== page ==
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Pros: Great build quality, amazing price for the specs, and ran rock solid for an entire year. Excellent UEFI interface, loads of overclocking features(not that I used them, but they're there), and has dual SATAIII controllers (1 Intel, 1 ASMedia) MOSFET heatsinks are very solid and perform very well.
Cons: After owning the board for about 1 year and everything going swimmingly, I decided to update the BIOS so that I could take advantage of the UEFI RAID capability added in v1.60. I performed the Windows-based version of the update as opposed to Instant Flash. While the update was running(from a fresh install of Windows 7 x64, by the way), the system gave a BSOD, citing error code 0xdeaddead (which was extremely odd in itself..) After powering down, the system refused to ever come back. The system powered up, but that's about it.. No POST, no boot, no response from the system whatsoever. Clearly, a botched BIOS update had bricked my computer. My drives, RAM, and power supply all check out in other systems and I tried the obvious things like clearing the CMOS, so it's not like a failed component caused this crash. A botched BIOS update caused this crash, and ASRock boards have *zero* means of recovering from a bad flash. (No emergency-update mode, no dual BIOS like some Gigabyte boards, etc..)
I contacted ASRock support by phone to see about getting this resolved as quickly as possible, seeing as how a botched BIOS update was really outside of anything I could have controlled. Their support line would not help me whatsoever. One technician claimed that this was "user-induced damage" and would not be covered by warranty. NO. That is incorrect. This is far from the same category of damage as something like bent pins, something physically broken, careless overclocking, etc. They wanted to put the blame on me, and kept saying "We do not recommend updating the BIOS unless you have problems that need to be fixed by an update". I believe I should feel comfortable updating the BIOS to add features that I deem necessary and beneficial to my setup, which was UEFI RAID in this scenario.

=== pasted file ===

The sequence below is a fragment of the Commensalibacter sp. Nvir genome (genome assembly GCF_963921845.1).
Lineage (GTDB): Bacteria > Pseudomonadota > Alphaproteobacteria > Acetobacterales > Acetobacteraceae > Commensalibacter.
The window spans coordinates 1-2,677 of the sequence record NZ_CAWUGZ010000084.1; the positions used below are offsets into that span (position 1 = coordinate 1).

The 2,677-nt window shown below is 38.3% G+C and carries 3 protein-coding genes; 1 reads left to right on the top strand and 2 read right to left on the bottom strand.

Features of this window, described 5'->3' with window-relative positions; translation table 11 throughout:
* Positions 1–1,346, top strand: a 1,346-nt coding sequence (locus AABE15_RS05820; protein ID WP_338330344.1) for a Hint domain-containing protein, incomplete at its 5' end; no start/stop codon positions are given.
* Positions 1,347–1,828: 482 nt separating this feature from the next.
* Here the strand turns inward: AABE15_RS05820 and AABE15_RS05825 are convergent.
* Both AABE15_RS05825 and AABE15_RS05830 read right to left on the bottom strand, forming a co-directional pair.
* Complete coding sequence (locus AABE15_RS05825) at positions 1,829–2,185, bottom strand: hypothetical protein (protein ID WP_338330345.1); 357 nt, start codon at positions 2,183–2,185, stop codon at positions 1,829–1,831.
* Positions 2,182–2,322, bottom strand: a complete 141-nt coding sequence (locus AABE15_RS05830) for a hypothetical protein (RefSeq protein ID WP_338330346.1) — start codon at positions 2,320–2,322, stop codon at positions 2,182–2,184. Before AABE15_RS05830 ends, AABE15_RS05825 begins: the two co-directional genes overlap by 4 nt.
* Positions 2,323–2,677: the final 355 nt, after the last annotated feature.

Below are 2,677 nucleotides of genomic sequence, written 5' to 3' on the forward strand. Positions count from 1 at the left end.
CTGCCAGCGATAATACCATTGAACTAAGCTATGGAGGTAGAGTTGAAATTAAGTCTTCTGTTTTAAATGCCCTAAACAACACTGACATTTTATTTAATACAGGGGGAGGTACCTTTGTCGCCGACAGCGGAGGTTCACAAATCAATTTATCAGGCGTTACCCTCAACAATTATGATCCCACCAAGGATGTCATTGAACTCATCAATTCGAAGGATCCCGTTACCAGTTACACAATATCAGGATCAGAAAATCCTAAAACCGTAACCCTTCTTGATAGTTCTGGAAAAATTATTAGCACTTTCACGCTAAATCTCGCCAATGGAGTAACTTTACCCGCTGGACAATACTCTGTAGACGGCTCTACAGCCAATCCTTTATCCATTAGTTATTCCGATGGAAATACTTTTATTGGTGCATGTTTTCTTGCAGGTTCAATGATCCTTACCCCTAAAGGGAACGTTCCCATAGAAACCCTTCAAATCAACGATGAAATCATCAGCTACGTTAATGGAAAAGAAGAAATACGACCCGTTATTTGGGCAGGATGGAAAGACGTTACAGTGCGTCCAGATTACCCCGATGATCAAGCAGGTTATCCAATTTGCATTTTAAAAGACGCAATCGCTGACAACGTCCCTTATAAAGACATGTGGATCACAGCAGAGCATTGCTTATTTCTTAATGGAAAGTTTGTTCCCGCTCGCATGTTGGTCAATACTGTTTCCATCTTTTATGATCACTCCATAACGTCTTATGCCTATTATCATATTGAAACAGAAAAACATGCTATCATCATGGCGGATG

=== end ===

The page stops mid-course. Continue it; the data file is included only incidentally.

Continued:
After talking to a few customer service reps and even being escalated to a supervisor, they finally agreed to replace the board, but offered no advance replacement. I would have to ship them the board, and only *after* they receive and process it, would then send a new one back. My time is money, I CANNOT be down for over 1-2 weeks. In the end, I had to be out-of-pocket and but a replacement mobo from a brick and mortar store. I'm not up and running thanks to that and Acronis Universal Restore, but not I'll have to RMA this dead board, get the new one, and try to sell it and maybe break even if I'm lucky.
Other Thoughts: The boards are great, but if you expect even the slightest shred of reasonable customer service, then forget it and steer clear of ASRock. I expect that an ASRock support rep will probably pop in here to this review and offer some by-the-book apology and "please contact us at our support email"... As if doing that wouldn't make me experience the above all over again. :/ Pitiful, pitiful support.READ FULL REVIEW
Pros: The drive is excellent; Bought one on launch day and it performed as advertised, topping out well above 500MB/s read/write in ATTO. Once upgraded to Windows 8, boot times were hitting 5-6 seconds.
Prompt firmware updates were provided back in the pre-1.5 days to address performance issues and bugs present since launch day. Live USB environment is provided for flashing the drive if you are not running Windows.